by Ian Marshall, Editor
Not only was it a first appearance for Poland, it was not too dissimilar for Ukraine; Margaryta Pestoska, the runner up in 2009 in Stuttgart when beaten in the final by Germany’s Wu Jiaduo, is her country’s only player since independence in 1990 to have reached a European Championships final.
Alas for Margaryta Pesotska after making a confident start, gradually the self-belief drained from her mind; after losing the first six points of the sixth game, the writing was on the wall, the result of their most recent meetings was repeated.
A decade ago at the Evergrande 2008 World Team Championships in Guangzhou, Margaryta Pesotska had emerged successful; ever since that encounter the verdict has ended in favour of Li Qian. She won when they met in the second round of the Liebherr 2015 European Championships in Ekaterinburg, at the Perfect 2016 World Team Championships in Kuala Kumpur and later in the same year at the European Olympic Games Qualification tournament in Halmstad.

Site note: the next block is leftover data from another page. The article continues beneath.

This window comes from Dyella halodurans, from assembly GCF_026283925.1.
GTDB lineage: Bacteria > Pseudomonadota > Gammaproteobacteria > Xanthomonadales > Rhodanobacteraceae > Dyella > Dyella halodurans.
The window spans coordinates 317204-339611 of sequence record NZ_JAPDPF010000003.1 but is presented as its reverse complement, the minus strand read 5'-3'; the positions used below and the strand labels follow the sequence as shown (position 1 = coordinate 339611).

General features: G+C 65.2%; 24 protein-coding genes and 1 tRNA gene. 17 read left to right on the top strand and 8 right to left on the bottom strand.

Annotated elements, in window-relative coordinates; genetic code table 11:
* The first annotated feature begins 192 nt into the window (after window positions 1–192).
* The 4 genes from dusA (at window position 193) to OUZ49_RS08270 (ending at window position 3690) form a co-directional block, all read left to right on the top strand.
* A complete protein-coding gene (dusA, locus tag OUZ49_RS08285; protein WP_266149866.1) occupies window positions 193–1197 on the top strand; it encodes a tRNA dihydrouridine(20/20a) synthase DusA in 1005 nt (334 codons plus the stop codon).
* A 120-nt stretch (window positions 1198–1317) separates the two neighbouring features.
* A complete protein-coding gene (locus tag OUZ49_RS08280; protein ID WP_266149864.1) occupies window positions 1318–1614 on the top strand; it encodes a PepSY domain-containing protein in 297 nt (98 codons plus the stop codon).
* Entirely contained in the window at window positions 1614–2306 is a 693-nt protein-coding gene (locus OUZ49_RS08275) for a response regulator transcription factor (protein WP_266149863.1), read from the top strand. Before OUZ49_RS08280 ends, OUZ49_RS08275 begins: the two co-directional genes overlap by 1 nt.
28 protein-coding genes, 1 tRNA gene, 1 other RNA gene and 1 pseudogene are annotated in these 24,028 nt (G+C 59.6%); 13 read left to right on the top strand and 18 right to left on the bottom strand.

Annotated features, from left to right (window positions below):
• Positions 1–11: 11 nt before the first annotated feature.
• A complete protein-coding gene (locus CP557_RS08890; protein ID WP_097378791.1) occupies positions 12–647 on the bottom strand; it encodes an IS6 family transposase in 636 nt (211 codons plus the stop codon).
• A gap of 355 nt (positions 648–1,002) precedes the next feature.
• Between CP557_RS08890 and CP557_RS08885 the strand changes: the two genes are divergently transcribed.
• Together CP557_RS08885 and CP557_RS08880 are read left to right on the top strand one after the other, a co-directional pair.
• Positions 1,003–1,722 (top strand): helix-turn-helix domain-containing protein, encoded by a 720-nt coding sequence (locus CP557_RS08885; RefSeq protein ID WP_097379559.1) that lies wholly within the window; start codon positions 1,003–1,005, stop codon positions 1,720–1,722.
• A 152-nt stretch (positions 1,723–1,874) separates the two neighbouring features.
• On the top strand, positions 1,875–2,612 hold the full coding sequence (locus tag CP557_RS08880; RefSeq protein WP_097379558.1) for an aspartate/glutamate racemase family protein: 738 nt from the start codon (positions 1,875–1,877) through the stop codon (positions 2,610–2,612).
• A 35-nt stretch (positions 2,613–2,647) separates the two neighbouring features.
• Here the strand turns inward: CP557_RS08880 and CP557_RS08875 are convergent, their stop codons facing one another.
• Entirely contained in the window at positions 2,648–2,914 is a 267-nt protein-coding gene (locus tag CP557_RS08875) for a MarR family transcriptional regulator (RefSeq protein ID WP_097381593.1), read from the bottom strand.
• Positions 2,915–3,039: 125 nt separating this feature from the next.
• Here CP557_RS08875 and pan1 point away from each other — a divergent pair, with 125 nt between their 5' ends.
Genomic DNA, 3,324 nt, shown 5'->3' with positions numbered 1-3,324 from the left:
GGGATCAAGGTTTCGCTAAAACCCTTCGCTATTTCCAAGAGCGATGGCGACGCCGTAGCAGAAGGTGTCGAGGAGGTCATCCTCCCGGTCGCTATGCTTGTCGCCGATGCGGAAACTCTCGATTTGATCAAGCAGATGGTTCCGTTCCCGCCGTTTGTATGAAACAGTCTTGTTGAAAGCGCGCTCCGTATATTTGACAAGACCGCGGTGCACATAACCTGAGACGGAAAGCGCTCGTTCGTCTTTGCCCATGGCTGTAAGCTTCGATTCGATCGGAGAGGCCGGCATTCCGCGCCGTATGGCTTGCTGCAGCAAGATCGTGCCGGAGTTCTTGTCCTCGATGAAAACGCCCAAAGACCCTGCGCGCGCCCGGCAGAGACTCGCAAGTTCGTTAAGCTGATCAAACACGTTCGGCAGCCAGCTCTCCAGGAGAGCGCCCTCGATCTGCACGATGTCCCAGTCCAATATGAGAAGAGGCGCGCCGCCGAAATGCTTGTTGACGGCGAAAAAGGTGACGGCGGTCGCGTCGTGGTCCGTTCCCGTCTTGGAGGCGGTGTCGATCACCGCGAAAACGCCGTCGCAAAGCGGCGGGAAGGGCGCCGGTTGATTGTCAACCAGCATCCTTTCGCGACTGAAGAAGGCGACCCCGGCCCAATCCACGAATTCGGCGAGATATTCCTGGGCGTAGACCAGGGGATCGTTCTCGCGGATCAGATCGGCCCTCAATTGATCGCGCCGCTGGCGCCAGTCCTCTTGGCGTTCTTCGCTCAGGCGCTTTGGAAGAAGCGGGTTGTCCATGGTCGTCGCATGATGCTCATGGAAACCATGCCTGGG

“It was difficult because no one plays like Pesotska. I beat her at the Olympic Qualifications in Sweden and that was a close match as well. I was under pressure because we had to play under expedite rule but now I am so happy. At the start I could not find my game. Finally, everything came together.” Li Qian.
Defeat for Margaryta Pesotska, the reverse endorsing the theory that all defenders are different; in the third round in Alicante, Magaryta Pesotska had beaten Germany’s Han Ying in five games (12-10, 11-9, 11-9, 4-11, 13-11).
Moreover, notably in an era when attacking play is in the ascendancy, Li Qian returning to international play after a two year break following the birth of her first child, is the third defender to be crowned European Women’s Singles champion since the dawn of the Millennium. Germany’s Qianhong Gotsch won in 2000 in Bremen, Viktoria Pavlovich of Belarus in 2010 in Ostrava and in 2012 in Herning.
Now in 2018, the name reads, Li Qian, a watershed for Poland.